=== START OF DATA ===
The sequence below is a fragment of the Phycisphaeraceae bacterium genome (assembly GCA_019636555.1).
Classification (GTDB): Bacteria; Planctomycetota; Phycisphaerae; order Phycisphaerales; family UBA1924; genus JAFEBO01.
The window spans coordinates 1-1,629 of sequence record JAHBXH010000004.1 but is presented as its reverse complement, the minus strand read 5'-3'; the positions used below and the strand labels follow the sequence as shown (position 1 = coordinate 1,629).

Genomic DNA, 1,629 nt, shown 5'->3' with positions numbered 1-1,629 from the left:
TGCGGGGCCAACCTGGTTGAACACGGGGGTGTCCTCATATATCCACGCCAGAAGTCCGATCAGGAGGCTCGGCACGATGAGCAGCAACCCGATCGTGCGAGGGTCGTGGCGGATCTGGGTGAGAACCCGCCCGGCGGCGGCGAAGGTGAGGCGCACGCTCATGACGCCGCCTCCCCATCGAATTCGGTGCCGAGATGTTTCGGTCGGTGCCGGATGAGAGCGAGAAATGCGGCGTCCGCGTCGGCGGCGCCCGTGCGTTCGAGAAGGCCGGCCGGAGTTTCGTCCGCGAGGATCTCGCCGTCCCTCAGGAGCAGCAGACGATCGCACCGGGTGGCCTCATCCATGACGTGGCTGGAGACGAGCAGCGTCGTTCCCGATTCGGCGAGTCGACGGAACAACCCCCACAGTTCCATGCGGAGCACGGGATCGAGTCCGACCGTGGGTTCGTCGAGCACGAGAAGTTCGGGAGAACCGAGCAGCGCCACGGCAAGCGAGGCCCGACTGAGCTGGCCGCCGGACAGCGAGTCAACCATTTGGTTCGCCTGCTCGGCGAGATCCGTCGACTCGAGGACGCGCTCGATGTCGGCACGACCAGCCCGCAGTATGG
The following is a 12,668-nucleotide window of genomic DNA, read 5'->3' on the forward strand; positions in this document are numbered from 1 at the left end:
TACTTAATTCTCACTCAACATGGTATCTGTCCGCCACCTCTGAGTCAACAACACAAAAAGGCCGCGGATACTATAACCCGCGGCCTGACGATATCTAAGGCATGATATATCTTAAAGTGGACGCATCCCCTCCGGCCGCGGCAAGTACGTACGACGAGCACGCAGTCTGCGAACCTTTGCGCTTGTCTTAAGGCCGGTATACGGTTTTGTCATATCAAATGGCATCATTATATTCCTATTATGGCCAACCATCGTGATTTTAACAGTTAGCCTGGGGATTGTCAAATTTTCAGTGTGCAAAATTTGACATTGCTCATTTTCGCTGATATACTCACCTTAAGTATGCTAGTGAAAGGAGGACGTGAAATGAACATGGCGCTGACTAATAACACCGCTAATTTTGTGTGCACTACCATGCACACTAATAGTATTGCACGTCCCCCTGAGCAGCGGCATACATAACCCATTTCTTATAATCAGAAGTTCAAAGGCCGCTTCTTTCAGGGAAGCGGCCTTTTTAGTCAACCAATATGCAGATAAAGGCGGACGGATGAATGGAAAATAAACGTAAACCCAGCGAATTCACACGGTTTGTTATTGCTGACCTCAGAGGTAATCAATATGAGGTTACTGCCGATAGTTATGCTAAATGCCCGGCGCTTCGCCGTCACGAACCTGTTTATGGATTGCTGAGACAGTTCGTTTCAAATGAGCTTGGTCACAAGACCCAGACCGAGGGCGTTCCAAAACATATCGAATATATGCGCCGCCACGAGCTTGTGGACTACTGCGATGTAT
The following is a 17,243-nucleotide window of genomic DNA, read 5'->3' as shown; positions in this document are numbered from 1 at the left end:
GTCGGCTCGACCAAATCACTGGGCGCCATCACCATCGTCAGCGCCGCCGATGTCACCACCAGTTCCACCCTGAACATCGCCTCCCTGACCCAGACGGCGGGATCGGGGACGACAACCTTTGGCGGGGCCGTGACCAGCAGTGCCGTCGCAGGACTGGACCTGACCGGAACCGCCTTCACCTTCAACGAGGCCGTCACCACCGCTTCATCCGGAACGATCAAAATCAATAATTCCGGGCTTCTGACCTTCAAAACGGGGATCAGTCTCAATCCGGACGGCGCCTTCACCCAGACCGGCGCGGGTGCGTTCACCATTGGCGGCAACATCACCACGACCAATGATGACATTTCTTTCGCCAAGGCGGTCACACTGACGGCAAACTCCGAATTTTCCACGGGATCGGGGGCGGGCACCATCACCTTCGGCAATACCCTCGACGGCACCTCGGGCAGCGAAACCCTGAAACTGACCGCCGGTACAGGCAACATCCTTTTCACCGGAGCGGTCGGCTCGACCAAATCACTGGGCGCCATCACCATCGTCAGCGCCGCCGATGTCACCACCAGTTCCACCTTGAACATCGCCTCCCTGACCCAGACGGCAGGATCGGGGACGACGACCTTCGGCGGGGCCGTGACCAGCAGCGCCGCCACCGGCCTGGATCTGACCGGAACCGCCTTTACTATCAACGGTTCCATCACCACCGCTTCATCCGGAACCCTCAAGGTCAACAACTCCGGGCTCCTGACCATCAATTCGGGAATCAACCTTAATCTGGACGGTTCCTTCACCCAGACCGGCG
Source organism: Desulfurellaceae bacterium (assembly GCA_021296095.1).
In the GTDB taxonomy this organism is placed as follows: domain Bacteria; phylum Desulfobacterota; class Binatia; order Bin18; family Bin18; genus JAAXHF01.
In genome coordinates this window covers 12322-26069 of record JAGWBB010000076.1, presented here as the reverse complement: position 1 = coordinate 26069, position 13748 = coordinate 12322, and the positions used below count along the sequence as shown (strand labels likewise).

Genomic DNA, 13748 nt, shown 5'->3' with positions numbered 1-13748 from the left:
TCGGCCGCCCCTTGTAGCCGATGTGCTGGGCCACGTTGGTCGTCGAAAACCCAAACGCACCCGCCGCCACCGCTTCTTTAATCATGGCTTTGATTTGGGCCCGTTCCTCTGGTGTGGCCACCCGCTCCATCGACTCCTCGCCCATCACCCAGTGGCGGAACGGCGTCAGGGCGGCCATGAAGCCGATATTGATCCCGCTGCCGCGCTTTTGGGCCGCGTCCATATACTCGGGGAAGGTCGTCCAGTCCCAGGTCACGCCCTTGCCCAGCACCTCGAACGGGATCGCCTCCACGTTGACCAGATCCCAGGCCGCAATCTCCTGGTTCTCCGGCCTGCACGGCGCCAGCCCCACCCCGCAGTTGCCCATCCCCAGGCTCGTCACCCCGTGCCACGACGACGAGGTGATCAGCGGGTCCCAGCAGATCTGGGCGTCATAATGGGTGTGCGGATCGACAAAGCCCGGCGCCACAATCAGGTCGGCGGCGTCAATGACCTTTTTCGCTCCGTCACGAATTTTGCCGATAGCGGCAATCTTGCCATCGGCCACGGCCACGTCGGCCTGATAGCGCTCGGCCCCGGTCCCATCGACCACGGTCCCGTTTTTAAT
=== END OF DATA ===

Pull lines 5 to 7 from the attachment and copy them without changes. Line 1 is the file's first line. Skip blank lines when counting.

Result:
TGCGGGGCCAACCTGGTTGAACACGGGGGTGTCCTCATATATCCACGCCAGAAGTCCGATCAGGAGGCTCGGCACGATGAGCAGCAACCCGATCGTGCGAGGGTCGTGGCGGATCTGGGTGAGAACCCGCCCGGCGGCGGCGAAGGTGAGGCGCACGCTCATGACGCCGCCTCCCCATCGAATTCGGTGCCGAGATGTTTCGGTCGGTGCCGGATGAGAGCGAGAAATGCGGCGTCCGCGTCGGCGGCGCCCGTGCGTTCGAGAAGGCCGGCCGGAGTTTCGTCCGCGAGGATCTCGCCGTCCCTCAGGAGCAGCAGACGATCGCACCGGGTGGCCTCATCCATGACGTGGCTGGAGACGAGCAGCGTCGTTCCCGATTCGGCGAGTCGACGGAACAACCCCCACAGTTCCATGCGGAGCACGGGATCGAGTCCGACCGTGGGTTCGTCGAGCACGAGAAGTTCGGGAGAACCGAGCAGCGCCACGGCAAGCGAGGCCCGACTGAGCTGGCCGCCGGACAGCGAGTCAACCATTTGGTTCGCCTGCTCGGCGAGATCCGTCGACTCGAGGACGCGCTCGATGTCGGCACGACCAGCCCGCAGTATGG
The following is a 12,668-nucleotide window of genomic DNA, read 5'->3' on the forward strand; positions in this document are numbered from 1 at the left end:
TACTTAATTCTCACTCAACATGGTATCTGTCCGCCACCTCTGAGTCAACAACACAAAAAGGCCGCGGATACTATAACCCGCGGCCTGACGATATCTAAGGCATGATATATCTTAAAGTGGACGCATCCCCTCCGGCCGCGGCAAGTACGTACGACGAGCACGCAGTCTGCGAACCTTTGCGCTTGTCTTAAGGCCGGTATACGGTTTTGTCATATCAAATGGCATCATTATATTCCTATTATGGCCAACCATCGTGATTTTAACAGTTAGCCTGGGGATTGTCAAATTTTCAGTGTGCAAAATTTGACATTGCTCATTTTCGCTGATATACTCACCTTAAGTATGCTAGTGAAAGGAGGACGTGAAATGAACATGGCGCTGACTAATAACACCGCTAATTTTGTGTGCACTACCATGCACACTAATAGTATTGCACGTCCCCCTGAGCAGCGGCATACATAACCCATTTCTTATAATCAGAAGTTCAAAGGCCGCTTCTTTCAGGGAAGCGGCCTTTTTAGTCAACCAATATGCAGATAAAGGCGGACGGATGAATGGAAAATAAACGTAAACCCAGCGAATTCACACGGTTTGTTATTGCTGACCTCAGAGGTAATCAATATGAGGTTACTGCCGATAGTTATGCTAAATGCCCGGCGCTTCGCCGTCACGAACCTGTTTATGGATTGCTGAGACAGTTCGTTTCAAATGAGCTTGGTCACAAGACCCAGACCGAGGGCGTTCCAAAACATATCGAATATATGCGCCGCCACGAGCTTGTGGACTACTGCGATGTAT